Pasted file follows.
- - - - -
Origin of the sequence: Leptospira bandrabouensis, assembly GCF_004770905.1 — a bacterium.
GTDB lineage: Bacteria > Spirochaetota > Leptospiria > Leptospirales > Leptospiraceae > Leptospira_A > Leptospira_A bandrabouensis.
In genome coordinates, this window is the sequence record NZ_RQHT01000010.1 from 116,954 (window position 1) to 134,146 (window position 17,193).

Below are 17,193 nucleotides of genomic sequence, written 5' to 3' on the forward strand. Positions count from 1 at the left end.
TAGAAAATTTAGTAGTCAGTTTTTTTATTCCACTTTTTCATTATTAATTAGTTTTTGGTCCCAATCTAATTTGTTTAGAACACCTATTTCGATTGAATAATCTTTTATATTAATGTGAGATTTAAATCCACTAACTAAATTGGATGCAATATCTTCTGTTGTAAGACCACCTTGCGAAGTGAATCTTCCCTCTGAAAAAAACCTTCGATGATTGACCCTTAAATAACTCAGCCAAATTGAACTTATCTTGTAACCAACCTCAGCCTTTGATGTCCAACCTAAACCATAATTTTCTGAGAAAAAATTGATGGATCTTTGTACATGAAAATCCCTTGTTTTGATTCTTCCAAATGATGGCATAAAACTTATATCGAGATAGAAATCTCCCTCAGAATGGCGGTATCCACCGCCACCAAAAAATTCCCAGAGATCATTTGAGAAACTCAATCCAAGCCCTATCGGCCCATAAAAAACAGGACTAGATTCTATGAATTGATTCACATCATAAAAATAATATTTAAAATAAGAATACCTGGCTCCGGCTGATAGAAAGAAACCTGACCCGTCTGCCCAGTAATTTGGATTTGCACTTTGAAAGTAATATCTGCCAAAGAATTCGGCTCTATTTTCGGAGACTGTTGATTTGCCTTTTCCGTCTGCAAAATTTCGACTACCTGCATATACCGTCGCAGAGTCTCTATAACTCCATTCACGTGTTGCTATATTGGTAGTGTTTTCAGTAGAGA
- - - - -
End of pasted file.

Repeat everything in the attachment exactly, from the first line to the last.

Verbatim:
Origin of the sequence: Leptospira bandrabouensis, assembly GCF_004770905.1 — a bacterium.
GTDB lineage: Bacteria > Spirochaetota > Leptospiria > Leptospirales > Leptospiraceae > Leptospira_A > Leptospira_A bandrabouensis.
In genome coordinates, this window is the sequence record NZ_RQHT01000010.1 from 116,954 (window position 1) to 134,146 (window position 17,193).

Below are 17,193 nucleotides of genomic sequence, written 5' to 3' on the forward strand. Positions count from 1 at the left end.
TAGAAAATTTAGTAGTCAGTTTTTTTATTCCACTTTTTCATTATTAATTAGTTTTTGGTCCCAATCTAATTTGTTTAGAACACCTATTTCGATTGAATAATCTTTTATATTAATGTGAGATTTAAATCCACTAACTAAATTGGATGCAATATCTTCTGTTGTAAGACCACCTTGCGAAGTGAATCTTCCCTCTGAAAAAAACCTTCGATGATTGACCCTTAAATAACTCAGCCAAATTGAACTTATCTTGTAACCAACCTCAGCCTTTGATGTCCAACCTAAACCATAATTTTCTGAGAAAAAATTGATGGATCTTTGTACATGAAAATCCCTTGTTTTGATTCTTCCAAATGATGGCATAAAACTTATATCGAGATAGAAATCTCCCTCAGAATGGCGGTATCCACCGCCACCAAAAAATTCCCAGAGATCATTTGAGAAACTCAATCCAAGCCCTATCGGCCCATAAAAAACAGGACTAGATTCTATGAATTGATTCACATCATAAAAATAATATTTAAAATAAGAATACCTGGCTCCGGCTGATAGAAAGAAACCTGACCCGTCTGCCCAGTAATTTGGATTTGCACTTTGAAAGTAATATCTGCCAAAGAATTCGGCTCTATTTTCGGAGACTGTTGATTTGCCTTTTCCGTCTGCAAAATTTCGACTACCTGCATATACCGTCGCAGAGTCTCTATAACTCCATTCACGTGTTGCTATATTGGTAGTGTTTTCAGTAGAGA